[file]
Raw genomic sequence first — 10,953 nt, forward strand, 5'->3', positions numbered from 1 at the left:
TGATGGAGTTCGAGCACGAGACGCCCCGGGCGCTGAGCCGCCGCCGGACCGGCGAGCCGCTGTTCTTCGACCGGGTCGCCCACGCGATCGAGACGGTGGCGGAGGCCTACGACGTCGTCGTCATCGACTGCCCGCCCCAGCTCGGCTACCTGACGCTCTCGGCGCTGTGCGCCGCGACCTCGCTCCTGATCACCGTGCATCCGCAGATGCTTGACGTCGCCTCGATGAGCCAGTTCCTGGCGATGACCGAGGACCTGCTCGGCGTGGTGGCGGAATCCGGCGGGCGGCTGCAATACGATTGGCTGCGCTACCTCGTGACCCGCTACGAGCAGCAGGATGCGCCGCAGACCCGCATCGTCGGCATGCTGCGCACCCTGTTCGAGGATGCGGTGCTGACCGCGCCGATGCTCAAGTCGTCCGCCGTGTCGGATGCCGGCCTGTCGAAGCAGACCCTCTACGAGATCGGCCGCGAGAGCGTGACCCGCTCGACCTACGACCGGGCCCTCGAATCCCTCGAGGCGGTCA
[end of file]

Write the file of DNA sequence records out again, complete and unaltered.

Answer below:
Raw genomic sequence first — 10,953 nt, forward strand, 5'->3', positions numbered from 1 at the left:
TGATGGAGTTCGAGCACGAGACGCCCCGGGCGCTGAGCCGCCGCCGGACCGGCGAGCCGCTGTTCTTCGACCGGGTCGCCCACGCGATCGAGACGGTGGCGGAGGCCTACGACGTCGTCGTCATCGACTGCCCGCCCCAGCTCGGCTACCTGACGCTCTCGGCGCTGTGCGCCGCGACCTCGCTCCTGATCACCGTGCATCCGCAGATGCTTGACGTCGCCTCGATGAGCCAGTTCCTGGCGATGACCGAGGACCTGCTCGGCGTGGTGGCGGAATCCGGCGGGCGGCTGCAATACGATTGGCTGCGCTACCTCGTGACCCGCTACGAGCAGCAGGATGCGCCGCAGACCCGCATCGTCGGCATGCTGCGCACCCTGTTCGAGGATGCGGTGCTGACCGCGCCGATGCTCAAGTCGTCCGCCGTGTCGGATGCCGGCCTGTCGAAGCAGACCCTCTACGAGATCGGCCGCGAGAGCGTGACCCGCTCGACCTACGACCGGGCCCTCGAATCCCTCGAGGCGGTCA